Palladian Bridge and Pantheon-Stourhead
The Genius of the Place
The lake at Stourhead is artificially created. Following a path around the lake is meant to evoke a journey similar to that of Aeneas’s descent in to the underworld. In addition to Greek mythology, the layout is evocative of the “genius of the place,” a concept made famous by Alexander Pope. Buildings and monuments are erected in remembrance of family and local history. Henry Hoare was a collector of art- one of his pieces was Nicolas Poussin’s Aeneas at Delos, which is thought to have inspired the pictorial design of the gardens. Passages telling of Aeneas’s journey are quoted in the temples surrounding the lake. Monuments are used to frame one another; for example the Pantheon designed by Flitcroft entices the visitor over, but once reached, views from the opposite shore of the lake beckon. The use of the sunken path allows the landscape to continue on into neighboring landscapes, allowing the viewer to contemplate all the surrounding panorama. The Pantheon was thought to be the most important visual feature of the gardens. It appears in many pieces of artwork owned by Hoare, depicting Aeneas’s travels. The plantings in the garden were arranged in such a manner that would evoke different moods, drawing visitors through realms of thought. According the Henry Hoare; ‘The greens should be ranged together in large masses as the shades are in painting: to contrast the dark masses with the light ones, and to relieve each dark mass itself with little sprinklings of lighter greens here and there.’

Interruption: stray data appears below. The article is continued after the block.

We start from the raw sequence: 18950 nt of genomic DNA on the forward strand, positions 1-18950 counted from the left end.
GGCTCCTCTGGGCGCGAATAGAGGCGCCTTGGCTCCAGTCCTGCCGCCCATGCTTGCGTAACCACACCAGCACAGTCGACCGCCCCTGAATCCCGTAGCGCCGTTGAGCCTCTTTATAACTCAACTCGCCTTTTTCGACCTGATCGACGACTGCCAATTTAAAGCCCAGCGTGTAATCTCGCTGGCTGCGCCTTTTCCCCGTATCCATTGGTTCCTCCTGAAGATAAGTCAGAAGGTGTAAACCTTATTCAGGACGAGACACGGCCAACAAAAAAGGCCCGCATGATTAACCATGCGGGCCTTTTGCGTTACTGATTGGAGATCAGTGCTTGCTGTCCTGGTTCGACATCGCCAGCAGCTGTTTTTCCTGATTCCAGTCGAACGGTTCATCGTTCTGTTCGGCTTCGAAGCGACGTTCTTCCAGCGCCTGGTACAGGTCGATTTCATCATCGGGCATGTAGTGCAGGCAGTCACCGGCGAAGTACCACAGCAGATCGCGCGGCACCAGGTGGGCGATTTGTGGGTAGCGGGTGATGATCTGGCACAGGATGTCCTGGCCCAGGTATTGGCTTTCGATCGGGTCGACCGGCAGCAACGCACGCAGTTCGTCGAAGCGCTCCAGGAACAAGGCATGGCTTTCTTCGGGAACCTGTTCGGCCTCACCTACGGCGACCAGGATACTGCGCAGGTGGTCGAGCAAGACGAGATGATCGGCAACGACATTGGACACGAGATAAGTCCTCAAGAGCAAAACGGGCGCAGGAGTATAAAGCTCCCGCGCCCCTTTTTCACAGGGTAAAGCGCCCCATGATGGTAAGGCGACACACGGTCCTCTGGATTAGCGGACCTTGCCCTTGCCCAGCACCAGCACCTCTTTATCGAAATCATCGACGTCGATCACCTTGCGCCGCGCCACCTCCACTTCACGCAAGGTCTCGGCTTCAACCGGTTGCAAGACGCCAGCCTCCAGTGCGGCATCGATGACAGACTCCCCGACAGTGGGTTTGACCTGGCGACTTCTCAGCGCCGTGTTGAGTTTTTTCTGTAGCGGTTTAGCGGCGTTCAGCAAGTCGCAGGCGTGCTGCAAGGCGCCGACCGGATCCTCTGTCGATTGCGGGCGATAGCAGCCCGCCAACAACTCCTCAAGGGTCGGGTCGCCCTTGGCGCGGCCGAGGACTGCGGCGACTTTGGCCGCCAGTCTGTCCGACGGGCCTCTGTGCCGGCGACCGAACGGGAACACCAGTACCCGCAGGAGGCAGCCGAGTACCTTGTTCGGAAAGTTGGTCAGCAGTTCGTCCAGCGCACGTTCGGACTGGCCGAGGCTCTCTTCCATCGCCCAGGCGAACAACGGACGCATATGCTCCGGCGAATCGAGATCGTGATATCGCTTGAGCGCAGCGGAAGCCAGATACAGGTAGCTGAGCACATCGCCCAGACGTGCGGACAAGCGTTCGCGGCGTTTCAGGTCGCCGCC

The gardens were designed by Henry Hoare II and laid out between 1741 and 1780 in a classical 18th-century design set around a large lake, achieved by damming a small stream. The inspiration behind their creation were the painters Claude Lorrain, Poussin and, in particular, Gaspar Dughet, who painted Utopian-type views of Italian landscapes. It is similar in style to the landscape gardens at Stowe.
Included in the garden are a number of temples inspired by scenes of the Grand Tours of Europe. On one hill overlooking the gardens there stands an obelisk and King Alfred's Tower, a 50-metre-tall, brick folly designed by Henry Flitcroft in 1772; on another hill the temple of Apollo provides a vantage point to survey the magnificent rhododendrons, water, cascades and temples. The large medieval Bristol High Cross was moved from Bristol to the gardens. Amongst the hills surrounding the site there are also two Iron Age hill forts: Whitesheet Hill and Park Hill Camp. The gardens are home to a large collection of trees and shrubs from around the world.
Richard Colt Hoare, the grandson of Henry Hoare II, inherited Stourhead in 1783. He added the library wing to the mansion and in the garden was responsible for the building of the boathouse and the removal of several features that were not in keeping with the general classical and gothic styles (including a Turkish Tent). He also considerably enhanced the planting - the Temple of Apollo rises from a wooded slope, that was planted in Colt Hoare's time. With the antiquarian passion of the times, he had 400 ancient burial mounds dug up in order to inform his pioneering History of Ancient Wiltshire.